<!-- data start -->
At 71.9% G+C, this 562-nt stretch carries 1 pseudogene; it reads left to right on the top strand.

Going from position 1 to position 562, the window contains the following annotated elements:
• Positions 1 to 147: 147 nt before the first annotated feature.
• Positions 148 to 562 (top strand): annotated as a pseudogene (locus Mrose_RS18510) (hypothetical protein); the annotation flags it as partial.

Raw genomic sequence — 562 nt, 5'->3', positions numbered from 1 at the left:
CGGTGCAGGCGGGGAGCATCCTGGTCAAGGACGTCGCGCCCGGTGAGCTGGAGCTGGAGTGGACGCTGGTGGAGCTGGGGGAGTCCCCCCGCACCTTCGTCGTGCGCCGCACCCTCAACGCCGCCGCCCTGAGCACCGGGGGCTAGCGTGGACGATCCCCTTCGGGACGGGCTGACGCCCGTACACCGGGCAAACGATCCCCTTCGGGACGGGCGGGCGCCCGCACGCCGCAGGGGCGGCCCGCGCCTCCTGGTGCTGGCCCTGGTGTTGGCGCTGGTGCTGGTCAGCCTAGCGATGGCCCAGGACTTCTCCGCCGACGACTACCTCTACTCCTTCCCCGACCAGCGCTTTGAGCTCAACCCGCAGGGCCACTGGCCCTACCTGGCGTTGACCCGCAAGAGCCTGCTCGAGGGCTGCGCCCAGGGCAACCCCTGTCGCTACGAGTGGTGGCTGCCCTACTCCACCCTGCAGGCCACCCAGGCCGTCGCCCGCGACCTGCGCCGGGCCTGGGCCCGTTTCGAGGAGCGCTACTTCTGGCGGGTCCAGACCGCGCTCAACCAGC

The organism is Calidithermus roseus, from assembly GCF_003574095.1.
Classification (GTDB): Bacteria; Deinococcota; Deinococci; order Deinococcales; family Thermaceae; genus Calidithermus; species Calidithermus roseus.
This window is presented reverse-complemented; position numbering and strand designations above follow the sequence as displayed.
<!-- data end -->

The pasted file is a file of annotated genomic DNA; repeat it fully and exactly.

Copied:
At 71.9% G+C, this 562-nt stretch carries 1 pseudogene; it reads left to right on the top strand.

Going from position 1 to position 562, the window contains the following annotated elements:
• Positions 1 to 147: 147 nt before the first annotated feature.
• Positions 148 to 562 (top strand): annotated as a pseudogene (locus Mrose_RS18510) (hypothetical protein); the annotation flags it as partial.

Raw genomic sequence — 562 nt, 5'->3', positions numbered from 1 at the left:
CGGTGCAGGCGGGGAGCATCCTGGTCAAGGACGTCGCGCCCGGTGAGCTGGAGCTGGAGTGGACGCTGGTGGAGCTGGGGGAGTCCCCCCGCACCTTCGTCGTGCGCCGCACCCTCAACGCCGCCGCCCTGAGCACCGGGGGCTAGCGTGGACGATCCCCTTCGGGACGGGCTGACGCCCGTACACCGGGCAAACGATCCCCTTCGGGACGGGCGGGCGCCCGCACGCCGCAGGGGCGGCCCGCGCCTCCTGGTGCTGGCCCTGGTGTTGGCGCTGGTGCTGGTCAGCCTAGCGATGGCCCAGGACTTCTCCGCCGACGACTACCTCTACTCCTTCCCCGACCAGCGCTTTGAGCTCAACCCGCAGGGCCACTGGCCCTACCTGGCGTTGACCCGCAAGAGCCTGCTCGAGGGCTGCGCCCAGGGCAACCCCTGTCGCTACGAGTGGTGGCTGCCCTACTCCACCCTGCAGGCCACCCAGGCCGTCGCCCGCGACCTGCGCCGGGCCTGGGCCCGTTTCGAGGAGCGCTACTTCTGGCGGGTCCAGACCGCGCTCAACCAGC

The organism is Calidithermus roseus, from assembly GCF_003574095.1.
Classification (GTDB): Bacteria; Deinococcota; Deinococci; order Deinococcales; family Thermaceae; genus Calidithermus; species Calidithermus roseus.
This window is presented reverse-complemented; position numbering and strand designations above follow the sequence as displayed.